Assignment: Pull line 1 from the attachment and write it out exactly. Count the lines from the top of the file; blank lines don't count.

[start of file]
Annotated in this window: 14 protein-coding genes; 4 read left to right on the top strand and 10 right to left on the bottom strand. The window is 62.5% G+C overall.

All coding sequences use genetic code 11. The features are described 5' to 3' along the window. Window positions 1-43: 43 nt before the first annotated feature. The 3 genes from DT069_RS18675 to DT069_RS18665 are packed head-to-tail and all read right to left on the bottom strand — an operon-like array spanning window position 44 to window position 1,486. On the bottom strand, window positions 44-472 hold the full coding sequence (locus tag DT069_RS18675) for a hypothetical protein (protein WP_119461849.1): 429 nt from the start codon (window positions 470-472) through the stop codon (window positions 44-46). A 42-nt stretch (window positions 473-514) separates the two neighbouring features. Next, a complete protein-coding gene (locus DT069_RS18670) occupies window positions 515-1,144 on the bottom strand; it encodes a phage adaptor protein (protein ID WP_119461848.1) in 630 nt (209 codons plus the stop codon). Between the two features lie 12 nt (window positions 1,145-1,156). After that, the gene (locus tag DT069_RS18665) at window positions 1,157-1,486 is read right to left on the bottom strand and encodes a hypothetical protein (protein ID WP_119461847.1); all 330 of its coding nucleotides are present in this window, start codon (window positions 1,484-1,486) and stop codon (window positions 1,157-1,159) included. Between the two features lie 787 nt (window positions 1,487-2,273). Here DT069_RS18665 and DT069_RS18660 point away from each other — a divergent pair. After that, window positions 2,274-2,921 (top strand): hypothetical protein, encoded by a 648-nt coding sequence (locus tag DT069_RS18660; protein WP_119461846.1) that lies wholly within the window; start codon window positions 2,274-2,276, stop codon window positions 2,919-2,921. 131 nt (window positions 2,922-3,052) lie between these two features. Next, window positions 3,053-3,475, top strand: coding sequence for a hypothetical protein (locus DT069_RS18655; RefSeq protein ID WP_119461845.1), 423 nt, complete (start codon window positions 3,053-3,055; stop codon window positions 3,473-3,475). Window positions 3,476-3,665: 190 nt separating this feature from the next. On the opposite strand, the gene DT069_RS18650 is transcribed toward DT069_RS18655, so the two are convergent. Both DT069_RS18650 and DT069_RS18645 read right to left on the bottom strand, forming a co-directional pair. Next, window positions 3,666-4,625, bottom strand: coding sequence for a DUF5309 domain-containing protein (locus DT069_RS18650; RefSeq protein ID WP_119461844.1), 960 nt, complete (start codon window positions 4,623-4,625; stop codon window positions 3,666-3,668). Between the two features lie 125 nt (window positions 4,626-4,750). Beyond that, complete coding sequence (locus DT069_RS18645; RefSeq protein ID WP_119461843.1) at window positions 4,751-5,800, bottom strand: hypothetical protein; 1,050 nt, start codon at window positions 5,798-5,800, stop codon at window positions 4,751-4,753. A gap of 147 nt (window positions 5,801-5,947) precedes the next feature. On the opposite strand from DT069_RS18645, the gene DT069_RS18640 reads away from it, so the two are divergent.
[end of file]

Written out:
Annotated in this window: 14 protein-coding genes; 4 read left to right on the top strand and 10 right to left on the bottom strand. The window is 62.5% G+C overall.